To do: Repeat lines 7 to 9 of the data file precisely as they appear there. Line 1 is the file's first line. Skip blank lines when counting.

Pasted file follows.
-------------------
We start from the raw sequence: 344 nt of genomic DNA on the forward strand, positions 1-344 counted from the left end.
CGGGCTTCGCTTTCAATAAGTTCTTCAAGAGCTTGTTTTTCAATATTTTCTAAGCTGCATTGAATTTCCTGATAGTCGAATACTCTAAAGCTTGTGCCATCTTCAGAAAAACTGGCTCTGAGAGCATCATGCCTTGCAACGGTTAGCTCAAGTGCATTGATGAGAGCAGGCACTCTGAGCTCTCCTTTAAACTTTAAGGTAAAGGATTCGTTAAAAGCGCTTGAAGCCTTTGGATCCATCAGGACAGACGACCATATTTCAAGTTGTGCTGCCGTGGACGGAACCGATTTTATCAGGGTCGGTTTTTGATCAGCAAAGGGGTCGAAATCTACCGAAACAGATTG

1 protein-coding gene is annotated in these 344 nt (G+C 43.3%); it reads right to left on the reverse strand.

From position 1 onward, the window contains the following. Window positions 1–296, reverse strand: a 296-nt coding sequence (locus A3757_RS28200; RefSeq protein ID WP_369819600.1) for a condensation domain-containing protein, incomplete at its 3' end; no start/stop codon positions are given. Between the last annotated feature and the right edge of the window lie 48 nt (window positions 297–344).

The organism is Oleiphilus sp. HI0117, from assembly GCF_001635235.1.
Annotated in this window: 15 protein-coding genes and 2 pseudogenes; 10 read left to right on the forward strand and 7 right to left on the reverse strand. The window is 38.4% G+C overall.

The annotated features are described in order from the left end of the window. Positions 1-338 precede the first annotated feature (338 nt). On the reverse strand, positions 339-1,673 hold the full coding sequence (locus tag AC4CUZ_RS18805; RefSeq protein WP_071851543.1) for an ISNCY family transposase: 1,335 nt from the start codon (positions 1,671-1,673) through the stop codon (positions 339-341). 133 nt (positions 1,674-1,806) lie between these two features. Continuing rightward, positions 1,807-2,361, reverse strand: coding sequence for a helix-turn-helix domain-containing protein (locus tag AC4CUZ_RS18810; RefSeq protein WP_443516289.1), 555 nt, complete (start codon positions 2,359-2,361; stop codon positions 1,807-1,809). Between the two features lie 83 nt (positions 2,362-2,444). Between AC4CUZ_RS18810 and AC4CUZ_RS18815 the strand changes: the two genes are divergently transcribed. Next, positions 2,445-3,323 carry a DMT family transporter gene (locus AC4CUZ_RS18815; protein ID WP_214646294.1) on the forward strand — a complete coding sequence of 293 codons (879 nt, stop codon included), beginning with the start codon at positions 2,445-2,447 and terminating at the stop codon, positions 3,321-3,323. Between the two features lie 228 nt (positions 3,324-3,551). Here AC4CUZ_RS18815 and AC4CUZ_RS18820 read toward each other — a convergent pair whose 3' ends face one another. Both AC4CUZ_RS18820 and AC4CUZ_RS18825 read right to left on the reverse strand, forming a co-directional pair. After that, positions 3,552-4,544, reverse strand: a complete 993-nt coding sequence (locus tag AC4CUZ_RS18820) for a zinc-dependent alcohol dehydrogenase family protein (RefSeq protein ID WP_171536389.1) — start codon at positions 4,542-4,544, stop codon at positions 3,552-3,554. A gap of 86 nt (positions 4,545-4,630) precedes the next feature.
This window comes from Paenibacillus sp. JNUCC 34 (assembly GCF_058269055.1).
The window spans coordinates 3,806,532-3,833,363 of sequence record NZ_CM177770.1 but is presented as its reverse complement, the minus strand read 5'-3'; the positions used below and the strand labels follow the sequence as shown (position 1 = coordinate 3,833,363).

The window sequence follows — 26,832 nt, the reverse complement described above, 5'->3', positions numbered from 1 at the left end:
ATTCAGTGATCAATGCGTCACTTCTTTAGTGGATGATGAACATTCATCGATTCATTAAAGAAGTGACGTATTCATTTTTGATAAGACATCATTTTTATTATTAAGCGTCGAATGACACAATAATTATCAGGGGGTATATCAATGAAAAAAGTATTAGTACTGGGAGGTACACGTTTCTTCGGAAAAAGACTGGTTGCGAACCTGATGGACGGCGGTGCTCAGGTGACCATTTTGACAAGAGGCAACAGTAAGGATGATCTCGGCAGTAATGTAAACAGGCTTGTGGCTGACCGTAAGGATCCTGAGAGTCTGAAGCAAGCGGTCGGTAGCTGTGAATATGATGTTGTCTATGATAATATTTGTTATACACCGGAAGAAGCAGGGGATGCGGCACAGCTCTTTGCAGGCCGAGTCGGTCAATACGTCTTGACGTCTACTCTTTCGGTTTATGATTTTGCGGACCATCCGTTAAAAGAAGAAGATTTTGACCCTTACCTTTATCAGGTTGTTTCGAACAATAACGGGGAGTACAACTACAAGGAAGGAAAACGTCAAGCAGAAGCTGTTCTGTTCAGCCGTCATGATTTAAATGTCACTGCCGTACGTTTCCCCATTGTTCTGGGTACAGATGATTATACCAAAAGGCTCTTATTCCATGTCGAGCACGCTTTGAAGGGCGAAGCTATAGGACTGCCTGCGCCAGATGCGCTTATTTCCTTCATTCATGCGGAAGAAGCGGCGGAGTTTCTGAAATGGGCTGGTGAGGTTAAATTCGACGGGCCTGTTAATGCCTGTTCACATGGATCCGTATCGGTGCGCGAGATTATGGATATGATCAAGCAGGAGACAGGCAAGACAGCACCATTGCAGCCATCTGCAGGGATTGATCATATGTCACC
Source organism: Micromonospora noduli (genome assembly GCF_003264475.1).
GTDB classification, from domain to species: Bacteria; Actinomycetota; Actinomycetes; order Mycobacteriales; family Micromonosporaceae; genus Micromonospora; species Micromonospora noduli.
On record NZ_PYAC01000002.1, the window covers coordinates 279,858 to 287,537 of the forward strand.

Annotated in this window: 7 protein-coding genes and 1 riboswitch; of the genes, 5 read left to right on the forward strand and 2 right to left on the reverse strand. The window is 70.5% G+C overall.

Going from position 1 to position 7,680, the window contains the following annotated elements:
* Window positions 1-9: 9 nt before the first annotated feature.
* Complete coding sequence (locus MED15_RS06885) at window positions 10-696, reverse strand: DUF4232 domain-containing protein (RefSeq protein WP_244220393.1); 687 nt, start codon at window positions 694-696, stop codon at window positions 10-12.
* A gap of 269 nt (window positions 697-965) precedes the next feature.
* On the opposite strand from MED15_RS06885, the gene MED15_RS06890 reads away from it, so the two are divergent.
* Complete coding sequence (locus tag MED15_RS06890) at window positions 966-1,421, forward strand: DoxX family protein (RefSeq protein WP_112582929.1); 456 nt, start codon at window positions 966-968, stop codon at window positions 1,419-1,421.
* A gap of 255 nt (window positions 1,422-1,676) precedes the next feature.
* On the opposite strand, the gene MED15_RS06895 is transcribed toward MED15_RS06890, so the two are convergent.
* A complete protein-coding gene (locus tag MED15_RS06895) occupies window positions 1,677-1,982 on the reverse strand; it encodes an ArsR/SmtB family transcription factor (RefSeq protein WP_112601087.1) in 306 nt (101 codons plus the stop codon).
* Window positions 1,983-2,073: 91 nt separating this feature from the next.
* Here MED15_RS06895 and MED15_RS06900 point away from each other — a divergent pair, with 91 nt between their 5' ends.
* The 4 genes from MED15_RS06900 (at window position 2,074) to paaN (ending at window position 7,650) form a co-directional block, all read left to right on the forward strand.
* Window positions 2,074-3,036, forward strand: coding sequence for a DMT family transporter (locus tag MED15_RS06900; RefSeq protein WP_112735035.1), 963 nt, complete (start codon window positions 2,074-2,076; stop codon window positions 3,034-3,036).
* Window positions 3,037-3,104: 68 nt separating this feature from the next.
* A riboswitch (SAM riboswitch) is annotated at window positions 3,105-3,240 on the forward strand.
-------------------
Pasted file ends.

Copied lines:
The annotated features are described in order from the left end of the window. Positions 1-338 precede the first annotated feature (338 nt). On the reverse strand, positions 339-1,673 hold the full coding sequence (locus tag AC4CUZ_RS18805; RefSeq protein WP_071851543.1) for an ISNCY family transposase: 1,335 nt from the start codon (positions 1,671-1,673) through the stop codon (positions 339-341). 133 nt (positions 1,674-1,806) lie between these two features. Continuing rightward, positions 1,807-2,361, reverse strand: coding sequence for a helix-turn-helix domain-containing protein (locus tag AC4CUZ_RS18810; RefSeq protein WP_443516289.1), 555 nt, complete (start codon positions 2,359-2,361; stop codon positions 1,807-1,809). Between the two features lie 83 nt (positions 2,362-2,444). Between AC4CUZ_RS18810 and AC4CUZ_RS18815 the strand changes: the two genes are divergently transcribed. Next, positions 2,445-3,323 carry a DMT family transporter gene (locus AC4CUZ_RS18815; protein ID WP_214646294.1) on the forward strand — a complete coding sequence of 293 codons (879 nt, stop codon included), beginning with the start codon at positions 2,445-2,447 and terminating at the stop codon, positions 3,321-3,323. Between the two features lie 228 nt (positions 3,324-3,551). Here AC4CUZ_RS18815 and AC4CUZ_RS18820 read toward each other — a convergent pair whose 3' ends face one another. Both AC4CUZ_RS18820 and AC4CUZ_RS18825 read right to left on the reverse strand, forming a co-directional pair. After that, positions 3,552-4,544, reverse strand: a complete 993-nt coding sequence (locus tag AC4CUZ_RS18820) for a zinc-dependent alcohol dehydrogenase family protein (RefSeq protein ID WP_171536389.1) — start codon at positions 4,542-4,544, stop codon at positions 3,552-3,554. A gap of 86 nt (positions 4,545-4,630) precedes the next feature.
This window comes from Paenibacillus sp. JNUCC 34 (assembly GCF_058269055.1).
The window spans coordinates 3,806,532-3,833,363 of sequence record NZ_CM177770.1 but is presented as its reverse complement, the minus strand read 5'-3'; the positions used below and the strand labels follow the sequence as shown (position 1 = coordinate 3,833,363).